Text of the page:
Hypothesis of Carbon Dioxide Production by Yeast Fed Sugar

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In the Biology Laboratory Manual by Darrell S. Vodopich and Randy Moore are results to a similar experiment. The studied the hypothesis of carbon dioxide production by yeast fed sugar is not significantly different than the carbon dioxide production by the yeast fed in protein. Their hypothesis is the one that has helped formulate ours. We also will be answering the same to questions “What classes of biological molecules are most readily absorbed and metabolized by yeast?”. Metabolizing is the process in which we study how the chemical processes in a living organism in order to maintain life.


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Yeast is a form of a microscopic fungus that is able to break down sugar into smaller components such as carbon dioxide. Yeast is one of than substances that can metabolize certain nutrients. Trying to understand if fungi such as yeast can metabolize glucose and protein is beneficial to humans because it accounts for the amount of Carbon dioxide that is produced. Once we are able to identify if yeast has a different effect on different nutrients then we will be able to form a conclusion that may lead to further research that can answer more possible questions.My hypothesis is that the production of carbon dioxide is not significantly different if you use glucose or protein. This idea came about because we noticed a trend in the production of carbon dioxide from the yeast. I predict that this hypothesis will be very accurate because when observing the pictures in the book the yeast seem to be react differently.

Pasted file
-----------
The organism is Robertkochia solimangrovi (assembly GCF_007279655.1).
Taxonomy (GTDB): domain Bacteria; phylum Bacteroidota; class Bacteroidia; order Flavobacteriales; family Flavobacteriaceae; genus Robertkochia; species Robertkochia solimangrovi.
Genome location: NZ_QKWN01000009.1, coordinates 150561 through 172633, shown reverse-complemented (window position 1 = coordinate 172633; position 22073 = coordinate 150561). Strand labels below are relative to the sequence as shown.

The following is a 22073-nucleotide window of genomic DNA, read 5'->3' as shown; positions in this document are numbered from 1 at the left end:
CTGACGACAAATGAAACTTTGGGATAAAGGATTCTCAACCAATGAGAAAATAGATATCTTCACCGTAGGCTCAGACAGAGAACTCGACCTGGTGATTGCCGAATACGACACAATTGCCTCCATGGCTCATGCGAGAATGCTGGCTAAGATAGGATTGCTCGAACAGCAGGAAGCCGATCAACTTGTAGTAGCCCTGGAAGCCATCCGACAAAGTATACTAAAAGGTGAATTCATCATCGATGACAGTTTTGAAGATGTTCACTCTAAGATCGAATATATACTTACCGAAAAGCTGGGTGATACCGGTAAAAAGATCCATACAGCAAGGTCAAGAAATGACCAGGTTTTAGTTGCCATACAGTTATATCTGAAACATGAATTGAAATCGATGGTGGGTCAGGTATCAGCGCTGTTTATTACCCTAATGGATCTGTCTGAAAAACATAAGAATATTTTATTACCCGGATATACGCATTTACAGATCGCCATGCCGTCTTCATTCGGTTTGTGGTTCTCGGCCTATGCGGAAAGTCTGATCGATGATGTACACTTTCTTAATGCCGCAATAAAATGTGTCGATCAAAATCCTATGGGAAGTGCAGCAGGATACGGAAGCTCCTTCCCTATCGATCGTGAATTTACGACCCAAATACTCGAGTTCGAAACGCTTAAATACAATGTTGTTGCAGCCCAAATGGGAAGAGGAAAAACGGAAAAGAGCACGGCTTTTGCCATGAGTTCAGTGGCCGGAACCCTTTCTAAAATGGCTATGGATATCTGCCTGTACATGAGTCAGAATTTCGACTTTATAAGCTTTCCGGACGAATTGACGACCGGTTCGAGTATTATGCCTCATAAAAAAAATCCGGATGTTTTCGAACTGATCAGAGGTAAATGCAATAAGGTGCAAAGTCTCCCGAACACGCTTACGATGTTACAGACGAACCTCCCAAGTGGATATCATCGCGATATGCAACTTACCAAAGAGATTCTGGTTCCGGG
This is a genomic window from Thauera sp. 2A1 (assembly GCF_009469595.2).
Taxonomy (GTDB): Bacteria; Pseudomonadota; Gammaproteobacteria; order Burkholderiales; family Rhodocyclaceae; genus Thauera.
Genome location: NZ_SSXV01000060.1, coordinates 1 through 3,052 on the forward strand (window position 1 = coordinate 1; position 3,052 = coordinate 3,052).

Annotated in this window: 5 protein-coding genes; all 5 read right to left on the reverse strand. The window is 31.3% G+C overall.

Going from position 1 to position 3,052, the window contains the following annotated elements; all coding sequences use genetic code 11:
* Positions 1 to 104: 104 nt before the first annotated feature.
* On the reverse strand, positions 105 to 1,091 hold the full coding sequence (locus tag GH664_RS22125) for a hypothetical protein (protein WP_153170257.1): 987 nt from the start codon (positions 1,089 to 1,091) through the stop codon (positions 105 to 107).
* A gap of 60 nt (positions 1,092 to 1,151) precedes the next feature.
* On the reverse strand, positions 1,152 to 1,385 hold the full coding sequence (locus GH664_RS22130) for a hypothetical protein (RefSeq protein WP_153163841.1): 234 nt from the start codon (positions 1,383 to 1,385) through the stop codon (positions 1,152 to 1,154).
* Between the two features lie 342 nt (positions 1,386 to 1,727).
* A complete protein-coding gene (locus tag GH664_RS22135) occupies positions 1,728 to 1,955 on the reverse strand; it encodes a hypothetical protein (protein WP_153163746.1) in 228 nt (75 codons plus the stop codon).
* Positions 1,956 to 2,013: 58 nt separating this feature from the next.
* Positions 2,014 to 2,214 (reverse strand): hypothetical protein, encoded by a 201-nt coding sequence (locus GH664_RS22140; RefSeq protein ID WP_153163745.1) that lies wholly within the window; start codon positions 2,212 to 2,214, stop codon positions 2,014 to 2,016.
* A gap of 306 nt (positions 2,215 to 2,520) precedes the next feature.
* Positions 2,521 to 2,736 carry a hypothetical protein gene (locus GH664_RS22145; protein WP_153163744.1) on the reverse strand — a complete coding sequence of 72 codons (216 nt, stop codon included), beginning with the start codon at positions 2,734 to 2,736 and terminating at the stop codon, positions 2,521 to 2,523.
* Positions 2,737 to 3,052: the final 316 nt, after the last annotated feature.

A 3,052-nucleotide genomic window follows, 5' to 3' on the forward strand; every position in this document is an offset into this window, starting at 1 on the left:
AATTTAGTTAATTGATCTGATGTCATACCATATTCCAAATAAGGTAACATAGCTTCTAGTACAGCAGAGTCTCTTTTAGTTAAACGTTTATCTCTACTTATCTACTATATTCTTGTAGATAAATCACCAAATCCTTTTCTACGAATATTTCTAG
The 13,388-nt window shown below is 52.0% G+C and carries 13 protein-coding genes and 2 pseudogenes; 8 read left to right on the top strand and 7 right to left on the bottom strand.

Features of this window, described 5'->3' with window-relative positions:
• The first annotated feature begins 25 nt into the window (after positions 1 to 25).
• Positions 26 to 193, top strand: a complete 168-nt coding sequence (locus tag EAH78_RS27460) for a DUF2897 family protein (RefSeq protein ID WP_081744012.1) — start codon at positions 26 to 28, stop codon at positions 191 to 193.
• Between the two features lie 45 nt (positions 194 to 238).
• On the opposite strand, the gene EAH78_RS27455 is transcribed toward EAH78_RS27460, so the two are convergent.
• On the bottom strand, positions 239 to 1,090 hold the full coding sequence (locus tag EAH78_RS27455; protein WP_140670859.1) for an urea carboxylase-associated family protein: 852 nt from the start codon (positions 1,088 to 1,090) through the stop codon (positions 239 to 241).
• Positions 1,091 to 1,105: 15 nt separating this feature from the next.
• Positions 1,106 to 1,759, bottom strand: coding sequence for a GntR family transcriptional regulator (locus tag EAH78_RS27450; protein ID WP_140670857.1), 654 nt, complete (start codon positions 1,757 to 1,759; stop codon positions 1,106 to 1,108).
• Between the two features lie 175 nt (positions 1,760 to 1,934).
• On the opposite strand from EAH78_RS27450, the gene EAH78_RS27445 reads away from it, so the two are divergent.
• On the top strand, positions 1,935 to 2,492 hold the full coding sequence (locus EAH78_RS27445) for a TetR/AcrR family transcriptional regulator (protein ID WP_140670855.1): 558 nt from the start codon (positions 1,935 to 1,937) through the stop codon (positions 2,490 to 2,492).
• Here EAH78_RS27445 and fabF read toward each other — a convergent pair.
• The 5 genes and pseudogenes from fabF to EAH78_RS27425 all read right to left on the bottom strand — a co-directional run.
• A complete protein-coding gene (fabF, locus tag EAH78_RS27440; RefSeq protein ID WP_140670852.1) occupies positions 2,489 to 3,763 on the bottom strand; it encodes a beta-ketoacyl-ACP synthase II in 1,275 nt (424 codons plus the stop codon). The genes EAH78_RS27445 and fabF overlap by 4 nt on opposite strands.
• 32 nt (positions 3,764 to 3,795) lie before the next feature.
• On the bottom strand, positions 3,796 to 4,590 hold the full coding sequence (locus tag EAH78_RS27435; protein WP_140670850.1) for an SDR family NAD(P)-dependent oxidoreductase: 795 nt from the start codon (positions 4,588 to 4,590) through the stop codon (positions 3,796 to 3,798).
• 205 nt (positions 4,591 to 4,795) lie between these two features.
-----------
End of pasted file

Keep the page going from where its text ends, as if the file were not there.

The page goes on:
The materials that were used were a small diameter tube, a large diameter
tube, a disposable pipette and distilled water.

To begin my group and I labeled the four small diameter tubes with a c for the control group which we mixed the water with yeast and then covered the small diameter tube with a large diameter tube. Secondly we mixed 5 ml of yeast with 5ml of glucose. We used the different disposable pipettes to distribute the water, glucose and protein into the small diameter tubes with the yeast. After filling four more small diameter tubes with glucose and yeast. We put 5 ml of yeast in our small diameter tubes and used a different disposable pipette to insert protein in the tube with it. At the end of this process we had a total of 12 small pipettes covered by 12 large pipettes. Four of the pipettes were for the control group, four was for the glucose and four was for the protein. All were mixed with approximately 5 ml of yeast. Results & data :

CO2 Production
CO2 Production

CO2 Production

The microscopic fungi commonly known as yeast is very good at metabolizing the nutrients known as glucose and proteins. While analyzing the data I noticed that The highest amount of carbon dioxide production was caused because of the metabolizing of the glucose. Even though the production of CO2 is very high in the glucose the numbers are close to the ones or the protein.


It is my conclusion that yeast is better at metabolizing the glucose than the protein. This conclusion proves my hypothesis as being incorrect because there is a clear difference in the production of CO2 in glucose rather than in protein. These results make since because due to the definition of yeast, it is supposed to produce more carbon dioxide from sugar and glucose is a type of sugar so it was easy for the yeast to metabolize the glucose.

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Hypothesis of Carbon Dioxide Production by Yeast Fed Sugar. (2016, Dec 30). Retrieved from


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